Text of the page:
The tech industry is lobbying California lawmakers against a bill that would require drivers for companies like DoorDash and UberEats to be trained and certified by the state in how to avoid delivering alcohol to minors.
Current law allows restaurants to offer cocktails to go as part of a meal order, as long as the customer picks the order up directly from the restaurant. The California Department of Alcoholic Beverage Control mandates that restaurant employees who make alcoholic sales be trained to avoid selling to minors.
Senate Bill 846, by Sen. Bill Dodd, D-Napa, authorizes delivery drivers to bring alcoholic cocktails and removes the requirement that the drinks be accompanied by a meal. It would also would mandate that such drivers complete the Responsible Beverage Service training certification before being allowed to do so.
The bill is currently being held in suspense by the Assembly Appropriations Committee, which will decide its fate Thursday.
If approved by the committee, it will proceed to the Assembly floor for a vote. The bill already has passed out of the Senate with unanimous support.
TechNet, an organization of technology CEOs and senior executives, is hoping to stop that from happening.
In a letter to Assembly Appropriations Committee Chair Chris Holden, D-Pasadena, TechNet Deputy Executive Director Lia Nitake called the training requirement inappropriate. She said the bill is “consequently undermining safe and responsible delivery and damaging the entire marketplace, and ignores technological advances that have the ability to further safeguard and ensure consistent delivery.”
In a statement to The Bee, Nitake said that the bill as written requires drivers to take a training course intended for bartenders and restaurant managers.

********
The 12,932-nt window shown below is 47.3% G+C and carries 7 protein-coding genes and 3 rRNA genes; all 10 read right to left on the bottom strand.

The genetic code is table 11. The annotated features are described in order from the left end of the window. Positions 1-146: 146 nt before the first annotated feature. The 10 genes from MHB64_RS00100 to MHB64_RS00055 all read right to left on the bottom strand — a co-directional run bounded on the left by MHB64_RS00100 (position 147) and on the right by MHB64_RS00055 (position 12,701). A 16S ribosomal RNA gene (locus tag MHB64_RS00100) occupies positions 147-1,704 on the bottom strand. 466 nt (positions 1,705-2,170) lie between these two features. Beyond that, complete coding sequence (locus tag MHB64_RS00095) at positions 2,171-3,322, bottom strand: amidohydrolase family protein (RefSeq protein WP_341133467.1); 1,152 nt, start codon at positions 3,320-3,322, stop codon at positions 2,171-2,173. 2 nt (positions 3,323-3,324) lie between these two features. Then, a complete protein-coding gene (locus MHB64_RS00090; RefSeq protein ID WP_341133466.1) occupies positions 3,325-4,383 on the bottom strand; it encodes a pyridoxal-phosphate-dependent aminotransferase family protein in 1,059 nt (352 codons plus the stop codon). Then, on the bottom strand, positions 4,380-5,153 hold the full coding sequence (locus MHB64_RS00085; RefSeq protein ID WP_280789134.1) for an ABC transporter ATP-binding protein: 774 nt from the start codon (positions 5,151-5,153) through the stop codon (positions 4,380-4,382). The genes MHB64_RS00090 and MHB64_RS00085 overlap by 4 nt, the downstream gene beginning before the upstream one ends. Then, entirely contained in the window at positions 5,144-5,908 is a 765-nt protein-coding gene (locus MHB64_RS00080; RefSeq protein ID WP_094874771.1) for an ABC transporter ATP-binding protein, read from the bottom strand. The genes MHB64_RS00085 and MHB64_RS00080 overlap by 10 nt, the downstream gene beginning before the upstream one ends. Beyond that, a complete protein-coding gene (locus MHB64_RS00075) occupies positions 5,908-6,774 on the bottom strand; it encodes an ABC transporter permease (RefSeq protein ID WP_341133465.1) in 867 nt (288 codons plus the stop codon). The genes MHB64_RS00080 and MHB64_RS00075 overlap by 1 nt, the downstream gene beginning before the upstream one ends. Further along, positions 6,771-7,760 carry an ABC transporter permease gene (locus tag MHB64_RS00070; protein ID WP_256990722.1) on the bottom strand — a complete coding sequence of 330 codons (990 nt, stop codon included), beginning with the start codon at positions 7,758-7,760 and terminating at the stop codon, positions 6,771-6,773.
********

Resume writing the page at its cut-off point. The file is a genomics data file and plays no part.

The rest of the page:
“TechNet supports responsible training requirements that prioritize safety and are tailored to delivery drivers. The bill is well-intentioned, and we’ve worked closely with the author to try to address this issue, but unfortunately the training requirement in print will end up hurting the industry it seeks to help,” Nitake said.
In the letter to Holden, Nitake wrote that requiring delivery drivers to take the Responsible Beverage Service training would discourage many from signing up to do the job. Depending on the provider, training takes between 90 minutes and four hours, according to the state’s Alcoholic Beverage Control website.
The bill’s author, Dodd, said he was incensed by the tech industry lobbying against the provision of his bill.
“Frankly, these delivery companies are putting profits ahead of people and greed ahead of safety,” Dodd said in an interview with The Bee.
Dodd said that he believes Chair Holden understands the importance of this issue.
“I just know that he probably believes that we can’t have the fox guarding the henhouse coop,” he said.
The senator said that while the Legislature has given considerable leeway to alcohol providers in recent years, including allowing people to pick up cocktails to go from their favorite restaurants, “one thing we will not tolerate is selling alcohol to minors.”